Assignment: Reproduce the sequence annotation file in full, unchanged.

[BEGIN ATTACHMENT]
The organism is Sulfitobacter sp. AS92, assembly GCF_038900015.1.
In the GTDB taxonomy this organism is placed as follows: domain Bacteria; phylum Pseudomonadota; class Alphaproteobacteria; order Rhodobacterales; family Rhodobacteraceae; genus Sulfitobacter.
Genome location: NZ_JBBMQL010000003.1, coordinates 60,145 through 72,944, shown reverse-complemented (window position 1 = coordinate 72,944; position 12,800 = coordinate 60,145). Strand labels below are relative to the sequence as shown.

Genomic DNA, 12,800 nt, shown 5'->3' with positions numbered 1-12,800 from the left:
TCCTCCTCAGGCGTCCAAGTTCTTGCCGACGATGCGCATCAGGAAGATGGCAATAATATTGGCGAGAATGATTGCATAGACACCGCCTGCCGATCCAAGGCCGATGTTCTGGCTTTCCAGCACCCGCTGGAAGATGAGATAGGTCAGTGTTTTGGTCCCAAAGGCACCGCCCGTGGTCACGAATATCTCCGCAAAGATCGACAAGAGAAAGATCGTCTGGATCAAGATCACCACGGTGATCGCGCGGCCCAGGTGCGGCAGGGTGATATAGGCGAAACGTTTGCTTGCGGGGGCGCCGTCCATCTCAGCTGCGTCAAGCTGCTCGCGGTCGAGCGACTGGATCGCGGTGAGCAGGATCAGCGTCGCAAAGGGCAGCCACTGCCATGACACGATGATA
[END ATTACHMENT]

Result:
The organism is Sulfitobacter sp. AS92, assembly GCF_038900015.1.
In the GTDB taxonomy this organism is placed as follows: domain Bacteria; phylum Pseudomonadota; class Alphaproteobacteria; order Rhodobacterales; family Rhodobacteraceae; genus Sulfitobacter.
Genome location: NZ_JBBMQL010000003.1, coordinates 60,145 through 72,944, shown reverse-complemented (window position 1 = coordinate 72,944; position 12,800 = coordinate 60,145). Strand labels below are relative to the sequence as shown.

Genomic DNA, 12,800 nt, shown 5'->3' with positions numbered 1-12,800 from the left:
TCCTCCTCAGGCGTCCAAGTTCTTGCCGACGATGCGCATCAGGAAGATGGCAATAATATTGGCGAGAATGATTGCATAGACACCGCCTGCCGATCCAAGGCCGATGTTCTGGCTTTCCAGCACCCGCTGGAAGATGAGATAGGTCAGTGTTTTGGTCCCAAAGGCACCGCCCGTGGTCACGAATATCTCCGCAAAGATCGACAAGAGAAAGATCGTCTGGATCAAGATCACCACGGTGATCGCGCGGCCCAGGTGCGGCAGGGTGATATAGGCGAAACGTTTGCTTGCGGGGGCGCCGTCCATCTCAGCTGCGTCAAGCTGCTCGCGGTCGAGCGACTGGATCGCGGTGAGCAGGATCAGCGTCGCAAAGGGCAGCCACTGCCATGACACGATGATA